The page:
They say that necessity is the mother of invention, and in this case, there's no question who the parents are!
Imagine you've got your latest and greatest project ready to go, whether that's Raspberry Pi, Arduino, or even a bunch of LED lights for your home, but you want to be able to remotely control the power to these devices.
Perhaps you're placing the project on a remote mountain top, or the project is battery powered and you want to be able to turn off devices to save power, or maybe, you're just automating that amazing home LED lighting.
You need a Power Distribution Unit!
It's a simple concept, imagine a power strip, but for DC power, and you can control and measure the power usage of each outlet!
The DC PDU has a port for a DC supply, anywhere from 0 to 40V DC, and will supply that to 8 other individually controlled ports, up to 3A each! Each port has current and power sensing, voltage sensing on the input port, and individual control for each port!
Ready to light up the night? A simple 'PON 1' command turns on the power to Port 1! Want to see exactly how much power the device on each port is passing through? The 'STATUS' command will print a summary of all the ports, if they're on or off, how much current and power they're using, and more! Check out the GitHub page for documentation and examples for all the supported commands!
The PDU connects via a standard USB-B port on the board, and shows up on your OS X, Linux, or Windows device as a USB Serial Port. Using your favorite serial program (screen, PuTTY, minicom, etc), you can connect to the PDU, request data, and send commands!
The PDU can be powered via USB, or via a regulated 5V supply connected to the onboard 2.1mm Barrel Jack! Just flip the solder jumper on the bottom of the board from USB to Jack!
Have a need for more than 3 amps, or need to control an AC powered device? Attach a simple relay to a PDU port, and you can manage power for any device you can imagine!
I designed this device for a project I volunteer with that places network infrastructure (wireless access points and routers), at remote mountain top sites for emergency connectivity. Some of those mountain top sites are hard to reach, or a long distance away, and we needed a way to remotely reboot a router if it hung up.
There are a number of options for doing this with AC power from companies like APC or TrippLite, but very little available for DC power, which was important for our solar powered locations. Equally important was to ensure the PDU itself drew as little power as possible to avoid being a significant load on the batteries. The PDU runs from a 5V supply, and draws about 20mA. A tiny little figure, great for running off batteries.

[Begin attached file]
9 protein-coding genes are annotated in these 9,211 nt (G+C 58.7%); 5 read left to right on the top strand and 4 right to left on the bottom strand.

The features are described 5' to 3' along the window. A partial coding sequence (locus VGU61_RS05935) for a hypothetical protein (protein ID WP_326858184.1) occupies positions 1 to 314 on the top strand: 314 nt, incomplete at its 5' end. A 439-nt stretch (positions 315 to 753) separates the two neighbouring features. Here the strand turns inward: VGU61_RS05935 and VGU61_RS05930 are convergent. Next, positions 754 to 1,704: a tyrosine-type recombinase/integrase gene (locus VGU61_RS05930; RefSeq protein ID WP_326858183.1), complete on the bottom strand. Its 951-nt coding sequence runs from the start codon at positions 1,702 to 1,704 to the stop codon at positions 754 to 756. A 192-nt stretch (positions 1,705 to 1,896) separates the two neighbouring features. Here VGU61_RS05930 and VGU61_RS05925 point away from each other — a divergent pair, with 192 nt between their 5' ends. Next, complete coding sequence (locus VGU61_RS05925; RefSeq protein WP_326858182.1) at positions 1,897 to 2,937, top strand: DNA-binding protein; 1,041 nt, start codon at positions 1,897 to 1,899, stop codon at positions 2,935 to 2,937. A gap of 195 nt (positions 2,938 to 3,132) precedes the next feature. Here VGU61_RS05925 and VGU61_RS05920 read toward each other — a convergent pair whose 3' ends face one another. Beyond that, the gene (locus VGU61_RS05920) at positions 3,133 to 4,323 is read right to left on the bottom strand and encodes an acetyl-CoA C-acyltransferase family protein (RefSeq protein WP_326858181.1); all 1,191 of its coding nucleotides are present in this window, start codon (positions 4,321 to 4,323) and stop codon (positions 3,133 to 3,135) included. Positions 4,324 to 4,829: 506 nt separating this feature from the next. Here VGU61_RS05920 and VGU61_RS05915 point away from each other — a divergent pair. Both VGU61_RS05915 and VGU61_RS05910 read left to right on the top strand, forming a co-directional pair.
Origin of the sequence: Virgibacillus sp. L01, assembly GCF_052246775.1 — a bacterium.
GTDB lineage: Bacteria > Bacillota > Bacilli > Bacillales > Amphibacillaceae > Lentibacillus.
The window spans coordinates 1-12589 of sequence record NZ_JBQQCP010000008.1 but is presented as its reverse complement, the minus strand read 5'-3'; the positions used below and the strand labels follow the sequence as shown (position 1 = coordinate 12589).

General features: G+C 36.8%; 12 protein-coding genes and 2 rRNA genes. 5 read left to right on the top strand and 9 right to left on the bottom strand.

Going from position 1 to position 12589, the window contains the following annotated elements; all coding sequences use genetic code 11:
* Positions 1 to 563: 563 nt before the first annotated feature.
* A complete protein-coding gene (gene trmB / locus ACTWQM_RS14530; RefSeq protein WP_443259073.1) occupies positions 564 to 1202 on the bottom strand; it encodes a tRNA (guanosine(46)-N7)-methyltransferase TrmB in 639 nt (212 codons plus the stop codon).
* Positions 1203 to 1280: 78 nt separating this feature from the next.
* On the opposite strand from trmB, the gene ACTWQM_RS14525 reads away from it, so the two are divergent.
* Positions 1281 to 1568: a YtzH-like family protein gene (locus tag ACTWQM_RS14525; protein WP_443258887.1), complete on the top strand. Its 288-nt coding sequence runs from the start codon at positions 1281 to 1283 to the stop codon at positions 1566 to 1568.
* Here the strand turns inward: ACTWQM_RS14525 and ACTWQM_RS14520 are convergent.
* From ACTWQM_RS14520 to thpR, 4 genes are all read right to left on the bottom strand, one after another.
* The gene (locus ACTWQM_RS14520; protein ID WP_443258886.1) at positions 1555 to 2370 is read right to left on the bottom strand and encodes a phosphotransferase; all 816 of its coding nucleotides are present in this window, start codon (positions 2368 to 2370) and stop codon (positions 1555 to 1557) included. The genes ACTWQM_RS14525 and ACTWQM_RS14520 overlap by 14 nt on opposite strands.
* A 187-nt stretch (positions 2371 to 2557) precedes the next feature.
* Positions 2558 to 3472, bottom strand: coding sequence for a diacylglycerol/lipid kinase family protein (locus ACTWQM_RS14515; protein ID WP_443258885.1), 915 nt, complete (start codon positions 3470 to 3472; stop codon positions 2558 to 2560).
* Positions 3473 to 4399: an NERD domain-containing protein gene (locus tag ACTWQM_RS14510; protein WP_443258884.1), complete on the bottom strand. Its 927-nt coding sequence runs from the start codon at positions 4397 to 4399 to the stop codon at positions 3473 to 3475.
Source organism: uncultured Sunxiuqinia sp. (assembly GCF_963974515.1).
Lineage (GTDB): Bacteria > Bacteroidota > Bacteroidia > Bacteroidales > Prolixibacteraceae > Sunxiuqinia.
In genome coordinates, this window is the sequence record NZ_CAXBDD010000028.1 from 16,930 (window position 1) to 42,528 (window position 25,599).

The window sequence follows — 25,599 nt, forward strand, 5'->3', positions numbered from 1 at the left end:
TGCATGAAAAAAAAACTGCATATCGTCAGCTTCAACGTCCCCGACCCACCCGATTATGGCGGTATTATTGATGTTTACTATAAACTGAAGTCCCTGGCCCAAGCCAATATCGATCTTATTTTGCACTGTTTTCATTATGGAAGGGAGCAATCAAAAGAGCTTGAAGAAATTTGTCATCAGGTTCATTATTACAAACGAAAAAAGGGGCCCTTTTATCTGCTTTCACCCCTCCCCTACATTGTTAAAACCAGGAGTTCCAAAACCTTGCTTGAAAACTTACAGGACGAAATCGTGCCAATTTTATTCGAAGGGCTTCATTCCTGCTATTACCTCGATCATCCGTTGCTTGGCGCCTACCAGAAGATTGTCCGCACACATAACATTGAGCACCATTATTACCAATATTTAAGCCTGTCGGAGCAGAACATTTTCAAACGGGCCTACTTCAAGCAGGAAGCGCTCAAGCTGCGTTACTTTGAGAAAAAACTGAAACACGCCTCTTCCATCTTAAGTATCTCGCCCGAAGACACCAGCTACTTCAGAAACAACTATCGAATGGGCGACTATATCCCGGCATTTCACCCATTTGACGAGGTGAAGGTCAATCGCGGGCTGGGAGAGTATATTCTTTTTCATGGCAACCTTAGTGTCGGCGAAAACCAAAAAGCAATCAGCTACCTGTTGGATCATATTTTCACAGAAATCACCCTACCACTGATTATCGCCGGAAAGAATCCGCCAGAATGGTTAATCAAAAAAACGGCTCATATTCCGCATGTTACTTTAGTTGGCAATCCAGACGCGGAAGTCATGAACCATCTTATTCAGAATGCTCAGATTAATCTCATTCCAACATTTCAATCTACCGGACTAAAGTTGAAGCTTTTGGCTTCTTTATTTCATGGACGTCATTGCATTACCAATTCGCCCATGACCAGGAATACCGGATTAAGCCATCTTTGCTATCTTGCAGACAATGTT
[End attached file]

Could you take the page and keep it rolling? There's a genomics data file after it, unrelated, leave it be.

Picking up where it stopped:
As I mentioned in the paragraph above, there are numerous options to control AC power, but they tend to draw a lot of power themselves, and at battery powered locations, you have to use an inverter to go up to mains voltage, and then another supply to regulate it back down. What a waste! Using a low power device that switches DC power directly removes the inefficiencies and makes a great option for solar or battery powered locations!
The PDU also includes an onboard temperature sensor, to give you a clue as to the environment your projects are running in. There are six extra analog inputs that accept voltages from 0V to 4.5V and will be read out via the status commands, so you can use the PDU to help gather your data!
I've designed a 3D printable case for the PDU, and it's available in the GitHub repository for you to print yourself, print at your local hackerspace, or send to a company like Shapeways for printing!
Everyone has a different use case for a device like this, so I haven't attached connectors to the ports. You're free to solder in wires, or whatever connectors you like! I have designed them to be compatible with the wonderful Anderson PowerPole connectors with the straight PC board contacts!
Thanks for checking out my project, and I hope that it can help you wrangle the power management for your project!
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I'm an electronics hobbyist and enthusiast in the Pacific Northwest, and all my projects come from an interest or necessity I've run across.
I've been fiddling with electronics for as long as I can remember, and am grateful for my parents and family putting up with me taking apart every old VCR, Garage Door Opener, or anything else I could get my hands on as a child so I could better understand how it worked.
These days I design circuits and boards from scratch, and enjoy getting creative with the process. It really is an art form, and my wife will testify to my excitement at a beautifully routed board, or finally getting a project working right!